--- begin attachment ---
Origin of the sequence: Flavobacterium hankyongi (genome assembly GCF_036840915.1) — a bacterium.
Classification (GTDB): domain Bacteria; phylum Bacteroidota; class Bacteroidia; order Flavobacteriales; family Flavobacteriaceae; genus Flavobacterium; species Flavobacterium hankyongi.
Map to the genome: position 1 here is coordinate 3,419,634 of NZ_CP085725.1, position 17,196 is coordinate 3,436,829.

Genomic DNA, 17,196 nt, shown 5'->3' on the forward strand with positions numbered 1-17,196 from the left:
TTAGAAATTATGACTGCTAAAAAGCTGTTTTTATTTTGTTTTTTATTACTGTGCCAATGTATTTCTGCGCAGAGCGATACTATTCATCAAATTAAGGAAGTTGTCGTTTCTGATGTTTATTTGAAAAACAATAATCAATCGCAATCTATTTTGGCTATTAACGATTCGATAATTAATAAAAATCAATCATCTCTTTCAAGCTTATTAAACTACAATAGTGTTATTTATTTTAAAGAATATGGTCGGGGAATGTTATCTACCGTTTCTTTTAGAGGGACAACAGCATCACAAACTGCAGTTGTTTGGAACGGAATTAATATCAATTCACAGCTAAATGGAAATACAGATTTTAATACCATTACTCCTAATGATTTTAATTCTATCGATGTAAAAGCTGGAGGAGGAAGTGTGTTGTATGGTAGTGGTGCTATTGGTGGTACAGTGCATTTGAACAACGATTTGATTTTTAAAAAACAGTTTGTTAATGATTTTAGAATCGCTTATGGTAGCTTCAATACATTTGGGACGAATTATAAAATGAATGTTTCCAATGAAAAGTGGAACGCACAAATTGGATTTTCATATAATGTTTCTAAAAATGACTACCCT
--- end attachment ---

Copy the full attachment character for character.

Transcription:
Origin of the sequence: Flavobacterium hankyongi (genome assembly GCF_036840915.1) — a bacterium.
Classification (GTDB): domain Bacteria; phylum Bacteroidota; class Bacteroidia; order Flavobacteriales; family Flavobacteriaceae; genus Flavobacterium; species Flavobacterium hankyongi.
Map to the genome: position 1 here is coordinate 3,419,634 of NZ_CP085725.1, position 17,196 is coordinate 3,436,829.

Genomic DNA, 17,196 nt, shown 5'->3' on the forward strand with positions numbered 1-17,196 from the left:
TTAGAAATTATGACTGCTAAAAAGCTGTTTTTATTTTGTTTTTTATTACTGTGCCAATGTATTTCTGCGCAGAGCGATACTATTCATCAAATTAAGGAAGTTGTCGTTTCTGATGTTTATTTGAAAAACAATAATCAATCGCAATCTATTTTGGCTATTAACGATTCGATAATTAATAAAAATCAATCATCTCTTTCAAGCTTATTAAACTACAATAGTGTTATTTATTTTAAAGAATATGGTCGGGGAATGTTATCTACCGTTTCTTTTAGAGGGACAACAGCATCACAAACTGCAGTTGTTTGGAACGGAATTAATATCAATTCACAGCTAAATGGAAATACAGATTTTAATACCATTACTCCTAATGATTTTAATTCTATCGATGTAAAAGCTGGAGGAGGAAGTGTGTTGTATGGTAGTGGTGCTATTGGTGGTACAGTGCATTTGAACAACGATTTGATTTTTAAAAAACAGTTTGTTAATGATTTTAGAATCGCTTATGGTAGCTTCAATACATTTGGGACGAATTATAAAATGAATGTTTCCAATGAAAAGTGGAACGCACAAATTGGATTTTCATATAATGTTTCTAAAAATGACTACCCT